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Re: R: New Idea? Was(YAC: a couple of questions)

From:Yoon Ha Lee <yl112@...>
Date:Saturday, December 30, 2000, 1:36
On Fri, 29 Dec 2000, SMITH,MARCUS ANTHONY wrote:

> On Fri, 29 Dec 2000, Mangiat wrote: > > > But if, in a language as Chinese, i.e., where there is no sing-pl > > distinction, the numeral 'one' begins to be suffixed to nouns to mark their > > sing. form we'd have a marked sing. versus an unmarked plur. Here's an > > exemple with a Chinese-like made up numeral (don't remember the word for > > 'one'): > > > > yün = one > > ren = man > > > > renyün = man versus ren = men > > > > What do you think? > > It seems possible. The question I have though, is why should 'one' be > suffixed to singulars in the first place? I could see using it as an > indefinite article, in which case it wouldn't be applied to definite > singulars. If it just started being used to distinguish singular from > plural to avoid ambiguity, I'm not sure why the singular would get a > special suffix as opposed to the plural.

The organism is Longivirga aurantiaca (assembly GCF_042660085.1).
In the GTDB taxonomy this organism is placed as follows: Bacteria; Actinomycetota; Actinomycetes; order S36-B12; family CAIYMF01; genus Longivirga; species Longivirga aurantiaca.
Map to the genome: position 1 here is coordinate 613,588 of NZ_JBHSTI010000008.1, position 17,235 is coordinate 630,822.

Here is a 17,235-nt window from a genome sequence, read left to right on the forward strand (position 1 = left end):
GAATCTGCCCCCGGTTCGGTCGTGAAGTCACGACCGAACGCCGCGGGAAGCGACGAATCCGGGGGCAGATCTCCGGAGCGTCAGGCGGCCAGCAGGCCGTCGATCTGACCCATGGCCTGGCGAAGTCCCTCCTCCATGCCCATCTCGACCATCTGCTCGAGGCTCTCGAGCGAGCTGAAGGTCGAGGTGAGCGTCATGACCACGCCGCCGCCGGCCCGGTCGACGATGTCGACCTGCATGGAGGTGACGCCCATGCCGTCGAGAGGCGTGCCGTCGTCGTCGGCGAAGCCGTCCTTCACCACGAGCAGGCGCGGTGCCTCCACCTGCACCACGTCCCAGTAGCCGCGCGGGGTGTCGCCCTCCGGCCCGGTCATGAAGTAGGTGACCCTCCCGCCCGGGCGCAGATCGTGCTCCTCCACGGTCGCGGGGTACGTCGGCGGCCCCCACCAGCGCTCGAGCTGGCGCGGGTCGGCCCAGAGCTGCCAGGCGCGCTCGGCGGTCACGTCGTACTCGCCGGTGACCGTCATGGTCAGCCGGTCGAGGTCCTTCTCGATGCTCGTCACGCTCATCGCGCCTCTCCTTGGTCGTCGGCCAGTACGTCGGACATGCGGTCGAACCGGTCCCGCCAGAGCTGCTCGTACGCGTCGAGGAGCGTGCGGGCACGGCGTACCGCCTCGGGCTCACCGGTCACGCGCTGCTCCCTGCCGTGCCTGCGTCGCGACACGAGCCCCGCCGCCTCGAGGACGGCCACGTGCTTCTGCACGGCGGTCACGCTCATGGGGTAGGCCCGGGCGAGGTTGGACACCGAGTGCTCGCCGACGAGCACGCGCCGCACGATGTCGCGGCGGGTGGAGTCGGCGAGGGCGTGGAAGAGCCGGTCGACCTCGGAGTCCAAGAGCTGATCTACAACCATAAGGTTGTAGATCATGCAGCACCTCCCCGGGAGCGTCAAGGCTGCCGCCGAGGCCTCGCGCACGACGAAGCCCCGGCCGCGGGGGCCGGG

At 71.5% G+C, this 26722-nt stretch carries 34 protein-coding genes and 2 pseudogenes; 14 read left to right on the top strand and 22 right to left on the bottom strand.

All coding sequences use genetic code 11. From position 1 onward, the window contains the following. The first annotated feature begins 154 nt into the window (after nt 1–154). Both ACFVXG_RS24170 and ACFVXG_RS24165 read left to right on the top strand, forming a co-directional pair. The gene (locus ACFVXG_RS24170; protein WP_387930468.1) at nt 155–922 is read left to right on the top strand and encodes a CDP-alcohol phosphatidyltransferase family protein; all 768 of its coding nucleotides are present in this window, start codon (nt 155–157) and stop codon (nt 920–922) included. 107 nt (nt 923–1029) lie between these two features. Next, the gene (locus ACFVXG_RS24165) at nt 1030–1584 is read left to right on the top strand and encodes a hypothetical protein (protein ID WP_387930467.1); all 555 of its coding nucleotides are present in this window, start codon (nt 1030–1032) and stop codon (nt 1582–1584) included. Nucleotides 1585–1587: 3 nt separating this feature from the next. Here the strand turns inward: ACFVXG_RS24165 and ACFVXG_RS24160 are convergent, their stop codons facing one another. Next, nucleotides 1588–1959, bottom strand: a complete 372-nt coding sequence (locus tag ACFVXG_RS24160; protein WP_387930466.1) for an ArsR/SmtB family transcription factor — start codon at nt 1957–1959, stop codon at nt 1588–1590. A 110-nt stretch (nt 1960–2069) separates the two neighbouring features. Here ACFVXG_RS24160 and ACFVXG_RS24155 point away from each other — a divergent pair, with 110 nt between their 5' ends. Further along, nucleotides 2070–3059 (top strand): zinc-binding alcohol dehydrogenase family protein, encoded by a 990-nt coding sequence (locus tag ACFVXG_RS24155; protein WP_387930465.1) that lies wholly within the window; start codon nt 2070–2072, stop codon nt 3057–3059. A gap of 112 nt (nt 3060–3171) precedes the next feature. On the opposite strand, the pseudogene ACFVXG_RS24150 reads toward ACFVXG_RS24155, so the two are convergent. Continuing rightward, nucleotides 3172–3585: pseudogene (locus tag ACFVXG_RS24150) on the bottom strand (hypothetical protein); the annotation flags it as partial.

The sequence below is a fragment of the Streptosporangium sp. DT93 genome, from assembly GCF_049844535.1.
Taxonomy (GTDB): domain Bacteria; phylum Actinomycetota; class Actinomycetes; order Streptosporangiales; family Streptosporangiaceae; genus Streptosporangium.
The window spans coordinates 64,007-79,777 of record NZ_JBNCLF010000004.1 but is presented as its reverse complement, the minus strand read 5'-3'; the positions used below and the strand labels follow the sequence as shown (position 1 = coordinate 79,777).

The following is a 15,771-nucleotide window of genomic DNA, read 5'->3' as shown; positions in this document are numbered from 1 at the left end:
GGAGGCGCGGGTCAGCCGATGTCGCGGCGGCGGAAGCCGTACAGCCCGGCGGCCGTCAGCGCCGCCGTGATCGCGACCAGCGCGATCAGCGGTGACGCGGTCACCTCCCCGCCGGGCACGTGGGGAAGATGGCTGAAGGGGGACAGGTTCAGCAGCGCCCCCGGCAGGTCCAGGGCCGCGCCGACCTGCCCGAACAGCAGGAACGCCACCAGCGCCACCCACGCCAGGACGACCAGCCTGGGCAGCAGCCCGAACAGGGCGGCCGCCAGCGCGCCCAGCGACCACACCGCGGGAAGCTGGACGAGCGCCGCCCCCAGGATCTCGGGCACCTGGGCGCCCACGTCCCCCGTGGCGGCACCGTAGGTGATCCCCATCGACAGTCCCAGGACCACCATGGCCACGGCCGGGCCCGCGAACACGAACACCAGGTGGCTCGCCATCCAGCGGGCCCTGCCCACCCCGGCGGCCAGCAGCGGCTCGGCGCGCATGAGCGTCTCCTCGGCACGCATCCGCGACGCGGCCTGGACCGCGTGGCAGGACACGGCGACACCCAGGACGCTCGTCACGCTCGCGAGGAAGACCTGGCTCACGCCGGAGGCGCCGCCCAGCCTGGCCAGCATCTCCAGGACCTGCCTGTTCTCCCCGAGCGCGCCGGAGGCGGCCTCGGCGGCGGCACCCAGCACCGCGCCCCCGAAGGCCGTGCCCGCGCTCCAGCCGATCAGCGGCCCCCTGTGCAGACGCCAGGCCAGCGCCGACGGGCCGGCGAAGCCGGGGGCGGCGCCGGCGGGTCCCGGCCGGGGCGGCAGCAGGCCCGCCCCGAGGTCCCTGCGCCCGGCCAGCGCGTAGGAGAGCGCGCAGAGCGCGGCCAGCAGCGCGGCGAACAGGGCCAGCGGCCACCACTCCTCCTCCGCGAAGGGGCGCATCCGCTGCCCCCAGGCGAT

I don't know if this helps, but in Korean "one" does get attached t owords as a sort-of indefinite article, to emphasize that there's "just one." But to emphasize that is more than one of something: mal = horse or word, depending (theyr'e spelled the same, and no doubt from whichever Chinese toned "ma") han mal = one horse du mal = two horses mal duge = horses where, as far as I can tell, "duge" is derived from "two of," but becomes attached as a suffix instead of going in front like an ordinary happy little adjective in Korean. But it is used to emphasize that there's more than one horse under discussion, and is entirely optional. YHL